Government’s billions no cure for problems plaguing aged care: “No marked improvement”

Billions no cure for aged care problems

The survey, which was reported in The Australian, appears to have been conducted for political reasons, revealing the views of 360,000 Victorians from the state electorates of Bentleigh, Brighton, Carrum, Eureka, Eltham, Evelyn, Kalkallo and Melton. It was conducted in November.

Of the survey respondents, 80% said they had not seen any “marked improvement” in aged-care services since the Morrison government injected $17.7 billion into the sector.

More than 20% of those surveyed said they don’t expect standards to improve in the next 12 months.

Nearly half – 45% – feared aged care providers put profits before quality of care, and more than one quarter – 26% – said they were worried about poorly paid and trained staff.

Ian Yates AM, chief executive of Council on the Ageing (COTA), told HelloCare there has been a “huge” amount of change going on behind the scenes in aged care that might not be visible to the public.

Providers are deeply engaged in industry consultation and implementing changes that have already been brought in, to the extent many are reporting having to work extremely hard to keep up.

In particular, Mr Yates said it was encouraging to see the “hot button” issue of home care waiting lists shorten significantly, though there are still 75,000 people waiting to access home care. 

Some high-priority level 4 home care packages are being allocated within two months now, whereas it was taking over a year previously.

The new restrictive practices regime is also having a “real impact” on provider practices, making them consider new ways of caring for people living with dementia without resorting to restraints.

The fact that the last Aged Care Approvals Round has been conducted, and we are already in the transition period until 1 July 2024, when residential aged care places will be allocated directly to care recipients, is “huge”, he said.

However, Yates conceded there are still problems related to workforce and the findings of the royal commission that require attention.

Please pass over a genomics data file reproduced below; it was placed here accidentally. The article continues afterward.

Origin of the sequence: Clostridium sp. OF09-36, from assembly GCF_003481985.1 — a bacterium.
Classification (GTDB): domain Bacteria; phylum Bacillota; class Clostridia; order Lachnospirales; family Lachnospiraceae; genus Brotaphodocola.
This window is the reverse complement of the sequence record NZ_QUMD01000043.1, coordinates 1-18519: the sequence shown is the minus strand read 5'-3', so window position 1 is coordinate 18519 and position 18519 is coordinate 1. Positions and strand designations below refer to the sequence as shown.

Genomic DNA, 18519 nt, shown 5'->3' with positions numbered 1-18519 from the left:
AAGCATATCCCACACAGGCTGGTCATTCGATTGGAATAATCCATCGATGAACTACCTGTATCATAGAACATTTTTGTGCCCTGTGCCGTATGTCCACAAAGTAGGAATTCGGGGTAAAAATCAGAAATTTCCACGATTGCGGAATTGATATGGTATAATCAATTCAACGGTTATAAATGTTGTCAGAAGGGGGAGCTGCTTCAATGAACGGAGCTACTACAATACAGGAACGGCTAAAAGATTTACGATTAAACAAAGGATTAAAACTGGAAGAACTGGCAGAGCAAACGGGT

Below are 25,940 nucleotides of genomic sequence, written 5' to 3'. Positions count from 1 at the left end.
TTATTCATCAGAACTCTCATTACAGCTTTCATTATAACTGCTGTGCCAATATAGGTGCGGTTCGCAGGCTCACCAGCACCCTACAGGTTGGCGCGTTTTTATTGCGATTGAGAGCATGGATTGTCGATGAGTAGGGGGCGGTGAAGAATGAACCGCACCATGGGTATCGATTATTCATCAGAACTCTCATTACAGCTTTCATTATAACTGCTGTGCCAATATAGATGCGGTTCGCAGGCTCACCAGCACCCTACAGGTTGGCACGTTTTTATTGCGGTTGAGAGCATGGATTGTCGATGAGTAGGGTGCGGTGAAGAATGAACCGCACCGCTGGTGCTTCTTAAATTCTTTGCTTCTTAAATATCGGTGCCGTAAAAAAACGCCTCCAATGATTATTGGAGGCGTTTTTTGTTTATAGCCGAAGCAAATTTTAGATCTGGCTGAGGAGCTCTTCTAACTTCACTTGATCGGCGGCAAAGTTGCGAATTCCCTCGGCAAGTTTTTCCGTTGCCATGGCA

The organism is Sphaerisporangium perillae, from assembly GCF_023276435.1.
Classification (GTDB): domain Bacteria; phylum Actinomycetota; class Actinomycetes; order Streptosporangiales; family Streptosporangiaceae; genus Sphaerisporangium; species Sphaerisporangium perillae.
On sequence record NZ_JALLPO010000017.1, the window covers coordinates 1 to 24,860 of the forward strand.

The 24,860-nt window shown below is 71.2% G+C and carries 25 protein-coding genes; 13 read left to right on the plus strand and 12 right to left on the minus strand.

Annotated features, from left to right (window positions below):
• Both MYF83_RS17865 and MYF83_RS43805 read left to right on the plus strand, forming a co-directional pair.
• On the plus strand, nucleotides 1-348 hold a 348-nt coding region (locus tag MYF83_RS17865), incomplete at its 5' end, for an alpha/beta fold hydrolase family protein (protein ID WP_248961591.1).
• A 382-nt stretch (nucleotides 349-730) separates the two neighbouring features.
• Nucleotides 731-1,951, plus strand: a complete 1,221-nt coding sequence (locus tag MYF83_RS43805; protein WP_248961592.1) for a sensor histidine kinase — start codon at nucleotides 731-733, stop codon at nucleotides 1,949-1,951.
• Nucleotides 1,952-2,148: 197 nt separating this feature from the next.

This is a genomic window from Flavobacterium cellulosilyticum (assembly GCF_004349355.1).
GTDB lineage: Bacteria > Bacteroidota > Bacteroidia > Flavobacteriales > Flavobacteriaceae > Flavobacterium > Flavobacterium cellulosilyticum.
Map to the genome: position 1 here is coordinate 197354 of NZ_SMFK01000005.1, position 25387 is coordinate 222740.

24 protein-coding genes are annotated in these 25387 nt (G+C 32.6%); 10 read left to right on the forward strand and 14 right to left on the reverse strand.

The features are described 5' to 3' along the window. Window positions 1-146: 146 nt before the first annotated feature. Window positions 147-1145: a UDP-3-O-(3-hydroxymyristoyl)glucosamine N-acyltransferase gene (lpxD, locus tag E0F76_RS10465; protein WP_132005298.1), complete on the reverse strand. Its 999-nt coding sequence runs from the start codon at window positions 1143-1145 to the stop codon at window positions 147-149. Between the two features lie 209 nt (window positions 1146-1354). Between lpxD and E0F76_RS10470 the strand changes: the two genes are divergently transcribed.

Aged Care Community Services Australia (ACSA) CEO, Paul Sadler, told HelloCare, “Most of the government’s investment of $17 billion over five years in response to the Aged Care Royal Commission is yet to come.”

The mandated 200 minutes of care per resident per day is not coming into effect until October 2023 and there has “not yet been any funding released to increase staffing levels in residential care,” he said. 

The pandemic has created “an immediate workforce crisis”, he said, with some aged care providers reporting vacancy rates as high as 20% of all staff positions.

The Australian Aged Care Collaboration (AACC), of which ACSA is part, is calling on the government to immediately remedy the “well-known issues plaguing the aged care workforce”, including recruiting and retaining skilled and experienced staff. 

“We also need the government to release funding it has approved, such as the funding for the home care workforce attraction and retention program,” he said.

Aged care providers remain under significant financial pressure, Mr Sadler said.

The AACC has launched an Aged Care Reform Scorecard to monitor progress on Royal Commission-recommended reform and ensure it’s on track.

The scorecard will consider if the reforms are on time, have they met expectations and are they instilling confidence in the future.

The inaugural report finds there are few tangible milestones to report in the first six months after the Commission’s report was handed down, and provider confidence with the process is low.

Mr Sadler said, “Progress over the past six months has been disappointingly slow.

“Providers have significant concern that the reform process is too slow and lacks transparency.”

The survey shows the long-standing challenges of finding suitable people to work in aged care have been exacerbated by the pandemic and remain one of the biggest challenges.

CEO Leading Age Services Australia (LASA), Sean Rooney, said, “The challenge for aged care providers in finding skilled staff is now a genuine crisis.”

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  1. Unfortunately the Government has made zero progress on one of the biggest issues, transparency.

    We need to see where the Aged Care Providers are spending the money, we need to see which related entities are taking the profits.